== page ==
Golden Valley Electric Association’s board of directors is considering a management proposal to borrow at least $10 million to repair a problem that caused two explosions at the coal-fired Healy 2 powerplant last year.
Healy 2 has been sitting idle since November, when GVEA shut it down after a small explosion damaged the system that feeds coal into a boiler combustion chamber. That was the second such explosion at the problem-plagued power plant last year. In response, Golden Valley brought in engineers and consultants to study the issue and recommend a solution.
“We’ve done an awful lot of work and engineering to see what will need to be done to Unit 2 so we can safely deliver coal to the boiler and not have any additional problems,” says GVEA President and CEO Cory Borgeson. He added that he hopes to get a final report from the consultants in time for the board’s Aug. 28 meeting, when it will consider a 10-million-dollar project to upgrade the system.
“We are expecting to be able to go to the board with enough information for them to be able to make a decision to go forward with modifications to the coal-handling system at Healy 2,” he said.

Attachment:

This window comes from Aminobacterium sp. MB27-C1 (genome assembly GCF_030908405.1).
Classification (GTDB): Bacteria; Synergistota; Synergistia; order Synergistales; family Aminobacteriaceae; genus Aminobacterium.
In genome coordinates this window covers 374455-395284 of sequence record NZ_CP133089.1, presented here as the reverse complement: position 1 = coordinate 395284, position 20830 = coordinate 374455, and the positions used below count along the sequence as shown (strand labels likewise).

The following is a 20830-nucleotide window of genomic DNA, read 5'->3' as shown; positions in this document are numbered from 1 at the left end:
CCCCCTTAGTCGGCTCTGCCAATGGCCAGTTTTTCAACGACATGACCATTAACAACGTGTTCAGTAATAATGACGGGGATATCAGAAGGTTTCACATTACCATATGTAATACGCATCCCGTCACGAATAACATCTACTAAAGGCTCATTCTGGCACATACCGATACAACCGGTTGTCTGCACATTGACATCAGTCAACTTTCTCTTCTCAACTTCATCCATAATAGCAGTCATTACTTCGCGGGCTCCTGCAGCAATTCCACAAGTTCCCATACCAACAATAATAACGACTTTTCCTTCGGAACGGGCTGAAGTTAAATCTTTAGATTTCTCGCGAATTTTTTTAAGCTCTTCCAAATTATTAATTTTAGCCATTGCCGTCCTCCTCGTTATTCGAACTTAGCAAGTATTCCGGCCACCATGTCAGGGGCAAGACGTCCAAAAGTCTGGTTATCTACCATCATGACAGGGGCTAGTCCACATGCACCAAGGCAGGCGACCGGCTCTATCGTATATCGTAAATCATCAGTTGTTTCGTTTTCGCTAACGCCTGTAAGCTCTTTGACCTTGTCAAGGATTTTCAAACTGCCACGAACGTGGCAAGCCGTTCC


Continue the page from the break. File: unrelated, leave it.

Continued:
The board last month approved a preliminary measure to include the project in a construction-work plan. Borgeson says he’s optimistic the board will approve the proposed project, but he adds it’s not guaranteed.
“I expect to have some very tough questions from the board,” he said.
Board chair Rick Schikora and members Bill Nordmark and Tom DeLong all were unavailable to comment Monday.
“If we do get approval to move ahead, then we think that we would have the plant operating in April of 2018,” Borgeson said.
He says if all goes well, the plant may begin commercial operation by the middle of next year. He says GVEA ratepayers may see a small increase in their bills as the co-op begins repaying the loan that financed the project. But he says that should be more than offset by the cheap coal-generated electricity that Healy 2 should be producing by then.
“When Unit 2 was running in 2015, our cost of power got down to 6 cents a kilowatt hour,” Borgeson said.
GVEA’s base rate for electricity is now about 10-and-a-half cents a kilowatt hour.
Healy 2 operated for only about eight months before being shut down in March of 2016 after the first explosion in the coal-delivery system. To help pay for repairs, GVEA instituted a temporary rate increase that boosted the average customer’s monthly bill by about 19 dollars.
As of late last year, GVEA had spent about 175 million dollars to buy and retrofit Healy 2 after purchasing it from the Alaska Industrial Development Authority in 2013.
The federal government built Healy 2 in 1999 at a cost of 300 million dollars but shut it down later that year after it failed to operate reliably and safely. The 50-megawatt plant was intended to serve as a demonstration project to showcase technology that would enable it to generate electricity with low-grade coal while producing relatively little pollution.